Medical care has various tiers of service with differential quality levels.   Each level is designed to meet a specific level of need.  Physicians and patients do not always agree on what level of service is appropriate.  Sometimes a patient feels that a higher level of service is necessary and other times the physician has a similar view.  Consider the listing below of potential medical encounters. 

  • Physician and patient dialogue through the Electronic Medical Record (EMR) portal
  • Physician and patient phone call to discuss a medical issue.
  • Telemedicine visit with audiovisual capability.
  • Traditional office visit with a physician or medical professional.
  • Emergency Room (ER) Visit.

Each one of the above encounters has value, but clearly they are not equal experiences.  The objective is to match the level of the encounter with the medical need.  For example, if you are uncertain if your recently prescribed erythromycin should be taken with food, then an ER visit would seem a step or two too far.  Conversely, if you have developed fever, vomiting and abdominal pain, and haven’t seen your doctor in a year, then leaving your physician a voice mail message seems like a misfire.  

What is the best way to communicate with your doctor?

It's important to know the best way to communicate with your doctor.

I have found that patients tend to inappropriately use lower tier encounters when seeking medical advice. Over the years, thousands of patients have phoned me or 'portaled' me with medical issues that clearly needed face-to-face visits.  These patients often felt that their request for antibiotics or a CAT scan could be easily handled on a phone call.  In general, I ask these patients to see me (or another physician) in the office for a fuller airing of the issues.  After these visits, patients readily appreciate that this higher level of service was essential, particularly when my advice differs from their original request. These patients were utilizing a lower quality platform for convenience which would have been at the expense of quality.  

As always, there are exceptions to everything. Medical judgment is required on how intense the medical encounter level needs to be.  Different physicians have different views and practices on this. Some doctors are more comfortable handling issues over than phone than others.  

Phone medicine can be murky terrain for physicians.  For instance, if you call a doctor after hours who does not know you complaining of chest pain, do you really expect him to simply refill your heartburn medicine?  .  

 

 

Sunday, August 21, 2022

Do Patients Know Their Medications?

Do you know what medicines you are taking?  Do you know the doses?  Do you know the purpose of each of the medications? 

These seem like rather basic inquiries and yet you would be surprised how many patients cannot respond accurately to these 3 simple questions.  The medical profession needs to emphasize the importance of patients achieving an adequate level of medical literacy.  Knowing their medications is an important element of this mission.  It is much easier for doctors to care for informed patients.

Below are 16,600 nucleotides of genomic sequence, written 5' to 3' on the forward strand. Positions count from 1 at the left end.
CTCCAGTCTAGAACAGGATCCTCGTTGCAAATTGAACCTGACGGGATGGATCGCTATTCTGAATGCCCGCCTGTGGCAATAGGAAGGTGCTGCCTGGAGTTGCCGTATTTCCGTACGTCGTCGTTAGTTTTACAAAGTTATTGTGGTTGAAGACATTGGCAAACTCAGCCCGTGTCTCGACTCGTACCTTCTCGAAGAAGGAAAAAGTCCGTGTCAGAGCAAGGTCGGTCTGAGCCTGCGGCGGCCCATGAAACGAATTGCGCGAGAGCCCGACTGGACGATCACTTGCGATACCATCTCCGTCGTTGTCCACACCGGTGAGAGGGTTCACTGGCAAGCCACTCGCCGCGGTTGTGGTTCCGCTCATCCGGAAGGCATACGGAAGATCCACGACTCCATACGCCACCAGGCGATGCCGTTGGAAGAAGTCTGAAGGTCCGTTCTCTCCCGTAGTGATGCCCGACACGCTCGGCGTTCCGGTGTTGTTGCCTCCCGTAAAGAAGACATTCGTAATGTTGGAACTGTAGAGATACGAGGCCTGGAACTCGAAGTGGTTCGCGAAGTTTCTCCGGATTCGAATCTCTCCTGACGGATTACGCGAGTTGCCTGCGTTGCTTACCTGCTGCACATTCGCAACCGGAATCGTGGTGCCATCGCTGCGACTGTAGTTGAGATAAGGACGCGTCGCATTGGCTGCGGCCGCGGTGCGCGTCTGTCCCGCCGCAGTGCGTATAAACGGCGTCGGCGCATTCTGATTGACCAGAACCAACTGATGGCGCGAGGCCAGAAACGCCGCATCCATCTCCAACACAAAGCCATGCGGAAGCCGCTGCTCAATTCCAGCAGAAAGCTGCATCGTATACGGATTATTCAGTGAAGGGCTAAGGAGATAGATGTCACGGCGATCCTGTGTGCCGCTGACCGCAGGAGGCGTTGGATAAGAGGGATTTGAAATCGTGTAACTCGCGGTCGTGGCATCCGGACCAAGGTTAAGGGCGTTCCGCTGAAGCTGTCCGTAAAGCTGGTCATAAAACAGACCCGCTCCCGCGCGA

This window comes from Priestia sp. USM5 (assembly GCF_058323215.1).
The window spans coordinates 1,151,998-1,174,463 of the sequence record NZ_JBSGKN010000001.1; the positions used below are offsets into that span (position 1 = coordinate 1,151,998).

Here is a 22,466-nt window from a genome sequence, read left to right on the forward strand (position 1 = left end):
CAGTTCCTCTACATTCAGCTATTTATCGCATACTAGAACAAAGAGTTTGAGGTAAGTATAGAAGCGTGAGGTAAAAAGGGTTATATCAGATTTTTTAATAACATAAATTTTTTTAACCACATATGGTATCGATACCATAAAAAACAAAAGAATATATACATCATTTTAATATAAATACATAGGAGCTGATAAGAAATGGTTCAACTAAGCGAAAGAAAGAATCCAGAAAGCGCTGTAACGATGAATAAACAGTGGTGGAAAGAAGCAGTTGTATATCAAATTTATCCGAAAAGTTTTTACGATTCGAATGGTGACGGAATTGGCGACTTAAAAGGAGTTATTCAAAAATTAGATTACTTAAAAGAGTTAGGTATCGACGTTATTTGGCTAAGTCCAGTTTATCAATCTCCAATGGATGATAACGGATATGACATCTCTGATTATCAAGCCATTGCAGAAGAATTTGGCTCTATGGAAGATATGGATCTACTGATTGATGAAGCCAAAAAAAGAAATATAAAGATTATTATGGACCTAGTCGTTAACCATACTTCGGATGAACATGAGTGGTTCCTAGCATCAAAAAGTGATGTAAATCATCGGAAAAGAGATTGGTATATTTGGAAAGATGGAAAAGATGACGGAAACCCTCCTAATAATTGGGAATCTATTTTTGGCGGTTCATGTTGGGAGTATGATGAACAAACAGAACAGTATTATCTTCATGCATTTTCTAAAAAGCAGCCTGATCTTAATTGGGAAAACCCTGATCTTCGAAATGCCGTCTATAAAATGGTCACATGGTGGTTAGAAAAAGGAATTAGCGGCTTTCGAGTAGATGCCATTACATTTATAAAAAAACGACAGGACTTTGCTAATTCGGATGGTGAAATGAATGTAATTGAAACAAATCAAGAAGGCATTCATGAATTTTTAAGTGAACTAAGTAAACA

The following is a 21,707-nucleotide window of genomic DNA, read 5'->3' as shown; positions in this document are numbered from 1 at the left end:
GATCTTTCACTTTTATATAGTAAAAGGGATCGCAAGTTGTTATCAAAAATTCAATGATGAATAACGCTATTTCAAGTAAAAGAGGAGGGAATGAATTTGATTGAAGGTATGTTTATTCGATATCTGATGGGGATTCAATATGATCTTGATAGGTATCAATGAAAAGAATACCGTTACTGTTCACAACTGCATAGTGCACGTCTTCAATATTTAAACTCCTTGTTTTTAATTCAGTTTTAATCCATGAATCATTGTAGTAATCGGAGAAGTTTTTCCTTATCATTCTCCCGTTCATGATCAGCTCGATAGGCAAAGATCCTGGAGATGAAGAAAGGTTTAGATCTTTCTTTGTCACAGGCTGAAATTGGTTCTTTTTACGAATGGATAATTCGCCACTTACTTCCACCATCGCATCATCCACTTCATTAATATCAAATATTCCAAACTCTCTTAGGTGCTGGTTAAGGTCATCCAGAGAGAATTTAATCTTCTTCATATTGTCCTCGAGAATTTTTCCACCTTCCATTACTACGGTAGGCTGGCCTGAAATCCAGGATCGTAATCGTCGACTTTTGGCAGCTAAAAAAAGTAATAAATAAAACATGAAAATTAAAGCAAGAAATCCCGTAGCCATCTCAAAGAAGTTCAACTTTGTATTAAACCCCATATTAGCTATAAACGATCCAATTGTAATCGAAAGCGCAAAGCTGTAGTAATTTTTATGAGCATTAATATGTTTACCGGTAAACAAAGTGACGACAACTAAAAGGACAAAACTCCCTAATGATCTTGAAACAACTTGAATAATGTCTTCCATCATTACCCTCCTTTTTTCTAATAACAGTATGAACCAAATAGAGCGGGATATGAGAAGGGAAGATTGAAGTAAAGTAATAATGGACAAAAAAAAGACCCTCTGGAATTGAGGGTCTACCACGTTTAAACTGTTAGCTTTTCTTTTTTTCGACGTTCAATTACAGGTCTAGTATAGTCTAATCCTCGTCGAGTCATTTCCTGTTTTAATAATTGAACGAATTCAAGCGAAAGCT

When a patient is unsure, for example, why he is on Lipitor, we can easily explain this.  It is more challenging, however, for doctors and other medical professionals when patients do not know the specific dose of a drug or if a drug was omitted from the medication list.  This happens all the time.



Now here's a guy who knows how to make a list!


Electronic medical records (EMR) have the current medication list available for the medical staff to review. But, not surprisingly, it is not reliable 100% of the time.  Sometimes, the patient’s written medication list (assuming he has one) conflicts with the EMR’s list.  Or, the EMR may still be including medicines on the list that were stopped months or years ago.  I have also seen EMR lists that include 2 or 3 heartburn medicines and yet the patient tells me his is only taking one of them.  This makes the visit fun when we try to guess together which medicine is real and which are impostors!

I am not faulting patients here.  Many of them are on several medicines with changes in medications and dosages being made regularly.  It is hard to keep track of all this.  Imagine how challenging it is for a patient who is taking 8-10 medicines every day, with dosing ranging from once daily to four times daily, to keep it all straight.

And, if a patient is hospitalized, there’s a good chance that the medication list on discharge will be quite different from the initial one.  It’s understandable that such a patient who is still recovering from illness and may also be facing employment and familial challenges, might not prioritize studying his new drug list. But it is absolutely critical that he or a caretaker do so.

My plea?  Keep an accurate list of all medications – including over-the-counter agents and any other supplements – with the correct doses.  If your regimen is changed, then revise your list.  Bring it with you to every medical encounter.

Remember, the holiday song that contained the phrase, ‘he’s making a list and checking it twice’?  You might have been taught that this was Santa preparing for Christmas.  Actually, it was Dr Santa setting an example for his own patients.